Reason for awx collection locaton

All, I was wondering why the AWX collection lives in a folder under the AWX repo rather then being its own repo under the Ansible project GitHub? I maintain the ansible-collection-awx-awx for the fedora project and I find it odd that the collection is not it’s own git repo? Any insight into this would be greatly appreciated.

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+1 … cc @TheRealHaoLiu @shanemcd @AlanCoding … thoughts?

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FYI, we’d like people to get used to using the group-mentions, as it means people can go on holiday or be busy without worrying :stuck_out_tongue:

(Of course, if you specifically need those 3 folks to look rather than anyone in AWX, then you can tell me off and I’ll go away, I’m just here to set some new norms)

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@AWX would be the correct one awx tag as well.

I think that part of it is, that the development, testing, and so much more is intertwined with the product, but I also have advocated for its seperation in the past, However that was more about quicker release cadence for ansible.controller, and they have increased the releases on awx.awx to monthly.

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One of the ideas I had when proposing this topic is this would help release non redundant RPMs and Galaxy releases, and it would allow the awx collection to follow the Ansible Collection Packaging Guidelines a bit better if we are just concerned with the collection. However i do recognize that this is a quality of life improvement more than anything

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I think a lot of this stems from testing and how we have coupled things like testing in the past @aheath1992 thanks for opening this here as well to get others folks thoughts (issue found here: Split AWX collections into its own repo from AWX · Issue #14438 · ansible/awx · GitHub)

I think with the merging of upstream awx collection integration tests, this effort might be less likely just because that work was a big lift for the folks that did that work.

I do think we could potentially look at mitigating parts of redundancy with adding something to our release process that is something like “are there collection changes? cut release if changes, no cut if no changes are present”.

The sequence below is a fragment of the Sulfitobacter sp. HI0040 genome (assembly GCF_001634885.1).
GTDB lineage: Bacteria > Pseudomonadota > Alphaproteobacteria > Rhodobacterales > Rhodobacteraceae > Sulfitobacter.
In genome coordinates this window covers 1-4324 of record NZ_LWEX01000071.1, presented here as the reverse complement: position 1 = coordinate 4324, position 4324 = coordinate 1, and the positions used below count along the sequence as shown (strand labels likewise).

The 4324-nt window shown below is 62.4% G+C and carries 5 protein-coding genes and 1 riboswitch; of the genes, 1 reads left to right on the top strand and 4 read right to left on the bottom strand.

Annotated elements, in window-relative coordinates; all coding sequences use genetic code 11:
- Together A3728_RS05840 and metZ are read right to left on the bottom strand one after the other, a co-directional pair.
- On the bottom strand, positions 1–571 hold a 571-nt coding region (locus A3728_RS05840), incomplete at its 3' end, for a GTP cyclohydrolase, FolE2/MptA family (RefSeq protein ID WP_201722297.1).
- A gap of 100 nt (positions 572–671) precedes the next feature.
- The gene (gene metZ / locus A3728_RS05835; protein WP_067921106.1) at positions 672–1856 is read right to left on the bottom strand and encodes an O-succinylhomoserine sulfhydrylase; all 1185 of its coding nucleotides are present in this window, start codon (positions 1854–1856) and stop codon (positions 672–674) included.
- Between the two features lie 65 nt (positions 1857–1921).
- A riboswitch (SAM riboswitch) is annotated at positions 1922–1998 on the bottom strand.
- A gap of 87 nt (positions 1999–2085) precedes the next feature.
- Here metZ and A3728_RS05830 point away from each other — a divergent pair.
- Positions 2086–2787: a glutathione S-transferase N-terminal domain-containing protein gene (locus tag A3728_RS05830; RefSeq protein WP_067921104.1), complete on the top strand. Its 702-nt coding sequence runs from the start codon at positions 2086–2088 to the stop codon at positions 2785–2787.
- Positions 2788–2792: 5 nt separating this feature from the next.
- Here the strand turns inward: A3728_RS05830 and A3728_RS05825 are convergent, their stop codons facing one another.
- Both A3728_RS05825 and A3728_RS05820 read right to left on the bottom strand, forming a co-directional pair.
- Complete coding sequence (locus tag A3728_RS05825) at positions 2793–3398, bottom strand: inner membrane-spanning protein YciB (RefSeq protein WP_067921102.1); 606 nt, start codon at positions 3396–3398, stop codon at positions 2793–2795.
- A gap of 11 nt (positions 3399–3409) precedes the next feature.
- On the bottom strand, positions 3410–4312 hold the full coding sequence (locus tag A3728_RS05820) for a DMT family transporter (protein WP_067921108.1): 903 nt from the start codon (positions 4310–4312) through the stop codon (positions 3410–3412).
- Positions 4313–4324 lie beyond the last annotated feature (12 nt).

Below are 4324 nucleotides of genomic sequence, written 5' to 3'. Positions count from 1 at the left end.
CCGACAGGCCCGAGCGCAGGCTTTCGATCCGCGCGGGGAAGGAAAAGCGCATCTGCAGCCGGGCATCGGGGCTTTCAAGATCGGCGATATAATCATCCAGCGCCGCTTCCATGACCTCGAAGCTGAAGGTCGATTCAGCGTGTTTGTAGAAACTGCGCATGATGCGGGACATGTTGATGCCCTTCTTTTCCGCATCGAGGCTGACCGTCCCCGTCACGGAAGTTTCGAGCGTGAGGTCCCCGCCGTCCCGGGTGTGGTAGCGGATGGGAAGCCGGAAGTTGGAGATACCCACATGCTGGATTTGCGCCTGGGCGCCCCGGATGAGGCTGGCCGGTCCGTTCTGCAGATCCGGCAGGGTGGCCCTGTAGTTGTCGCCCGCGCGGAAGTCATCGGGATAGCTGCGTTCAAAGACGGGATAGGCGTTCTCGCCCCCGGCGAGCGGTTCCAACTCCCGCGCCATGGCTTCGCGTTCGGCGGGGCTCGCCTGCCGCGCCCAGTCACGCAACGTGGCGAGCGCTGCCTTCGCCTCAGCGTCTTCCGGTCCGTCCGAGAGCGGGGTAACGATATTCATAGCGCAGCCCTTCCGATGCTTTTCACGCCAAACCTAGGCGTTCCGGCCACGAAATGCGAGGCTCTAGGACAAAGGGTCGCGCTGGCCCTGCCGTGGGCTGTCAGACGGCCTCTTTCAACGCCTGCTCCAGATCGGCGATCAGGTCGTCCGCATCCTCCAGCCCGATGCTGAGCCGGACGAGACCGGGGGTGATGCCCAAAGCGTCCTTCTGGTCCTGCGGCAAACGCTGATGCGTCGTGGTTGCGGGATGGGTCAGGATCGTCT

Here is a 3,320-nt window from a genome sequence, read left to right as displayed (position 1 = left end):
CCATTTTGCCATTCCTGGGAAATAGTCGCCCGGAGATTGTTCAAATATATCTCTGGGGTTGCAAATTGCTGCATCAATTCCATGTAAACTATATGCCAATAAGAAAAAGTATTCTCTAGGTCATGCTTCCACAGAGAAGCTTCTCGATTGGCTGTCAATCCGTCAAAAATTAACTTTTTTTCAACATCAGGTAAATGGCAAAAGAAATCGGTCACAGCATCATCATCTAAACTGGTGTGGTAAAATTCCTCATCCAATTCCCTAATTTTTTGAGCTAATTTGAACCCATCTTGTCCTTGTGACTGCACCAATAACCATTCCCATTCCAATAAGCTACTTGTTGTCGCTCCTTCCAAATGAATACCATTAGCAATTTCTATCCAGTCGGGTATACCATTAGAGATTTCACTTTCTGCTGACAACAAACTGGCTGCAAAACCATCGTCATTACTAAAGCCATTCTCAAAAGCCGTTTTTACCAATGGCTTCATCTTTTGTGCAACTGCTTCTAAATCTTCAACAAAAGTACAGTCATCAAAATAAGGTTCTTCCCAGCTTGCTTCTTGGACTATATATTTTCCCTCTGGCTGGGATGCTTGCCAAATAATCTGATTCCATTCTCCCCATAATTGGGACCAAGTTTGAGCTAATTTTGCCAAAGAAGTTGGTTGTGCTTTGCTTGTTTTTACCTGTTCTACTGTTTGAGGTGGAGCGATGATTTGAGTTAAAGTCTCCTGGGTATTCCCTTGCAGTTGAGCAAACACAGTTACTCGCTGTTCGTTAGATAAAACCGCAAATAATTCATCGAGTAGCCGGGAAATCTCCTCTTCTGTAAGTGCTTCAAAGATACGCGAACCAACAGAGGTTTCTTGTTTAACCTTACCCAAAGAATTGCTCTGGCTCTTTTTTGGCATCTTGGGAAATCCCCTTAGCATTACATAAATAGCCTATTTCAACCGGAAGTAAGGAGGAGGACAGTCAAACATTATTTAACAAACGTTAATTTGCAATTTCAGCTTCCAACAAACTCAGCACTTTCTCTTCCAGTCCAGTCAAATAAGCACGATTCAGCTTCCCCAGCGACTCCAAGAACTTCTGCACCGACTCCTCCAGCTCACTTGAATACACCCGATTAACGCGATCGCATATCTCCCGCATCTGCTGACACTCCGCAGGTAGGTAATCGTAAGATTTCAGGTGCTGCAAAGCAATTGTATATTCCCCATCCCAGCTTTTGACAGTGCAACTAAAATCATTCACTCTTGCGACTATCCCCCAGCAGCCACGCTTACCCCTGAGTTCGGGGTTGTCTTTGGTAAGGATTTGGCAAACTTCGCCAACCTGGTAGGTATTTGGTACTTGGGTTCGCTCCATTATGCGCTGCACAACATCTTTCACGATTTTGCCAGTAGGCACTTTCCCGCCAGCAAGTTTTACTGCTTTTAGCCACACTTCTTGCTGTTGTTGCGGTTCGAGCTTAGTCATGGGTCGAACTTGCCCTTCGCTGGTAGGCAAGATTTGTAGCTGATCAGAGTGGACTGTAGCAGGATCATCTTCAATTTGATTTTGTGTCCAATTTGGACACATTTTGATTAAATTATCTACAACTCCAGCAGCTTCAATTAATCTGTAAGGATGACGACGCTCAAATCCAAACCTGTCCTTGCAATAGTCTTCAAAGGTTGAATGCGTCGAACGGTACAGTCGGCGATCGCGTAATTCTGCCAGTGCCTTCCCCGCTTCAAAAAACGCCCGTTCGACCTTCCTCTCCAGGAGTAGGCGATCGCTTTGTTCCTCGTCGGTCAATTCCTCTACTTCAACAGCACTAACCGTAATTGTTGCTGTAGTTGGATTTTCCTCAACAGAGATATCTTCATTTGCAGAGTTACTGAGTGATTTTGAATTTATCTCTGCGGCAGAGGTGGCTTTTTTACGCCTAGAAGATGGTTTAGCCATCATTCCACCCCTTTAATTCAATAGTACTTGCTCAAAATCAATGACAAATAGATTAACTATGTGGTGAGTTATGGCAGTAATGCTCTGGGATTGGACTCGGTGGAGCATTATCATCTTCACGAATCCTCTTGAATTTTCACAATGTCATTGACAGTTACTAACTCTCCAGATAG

A lot of this hinges I think on how the project and the collection are developed today, it is very much hand in hand which lends itself to cut release no matter what, even if it wasn’t touched. I would like to see things change but how and when I can’t comment.

I think starting this is the right course of action so kudos for doing this.

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In my opinion, it shouldn’t be hard to run the collection tests against the devel branch of AWX in its own CI. Of course it involves checking out the other repo, but the problem is more of a philosophical one. We run the collection integration tests against unrelated patches to the main server code. I’m internally conflicted on that.

If we split the collection, and if we didn’t run integration testing with the collection on AWX PRs, then we should certainly have a schedule (daily?) to check that tests are passing periodically in the collection repo, so we get notified after-the-fact of breakage from server changes.

The much bigger problem here is the schema completeness for the collection. This assures that any new fields added to the API are also added to the collection. You obviously have to run this against AWX PRs. That’s the entire point. So that would involve checking out the collection… but how would you fix the errors? You couldn’t.

You can see our CLI is an OPTIONS-based tool. The collection couldn’t be, but the completeness check is an alternative to assure we keep the collection and the server in sync.

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I did not write those guidelines in a way that mandates upstream repositories to be structured in a specific way, but yeah, the examples do assume the “standard” layout for collection repositories.

From what @AlanCoding says, It does seem that the AWX collection has a good reason for being tied together like this. FWIW, there are 4 collections (that we know of) in the ansible package that store the collection’s code in a subdirectory of the upstream git repository (search for collection-directory: in https://github.com/ansible-community/ansible-build-data/blob/main/9/collection-meta.yaml), so it’s certainly not the only one doing this.

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oooo, good call out! thank you … group mentions FTW :+1:

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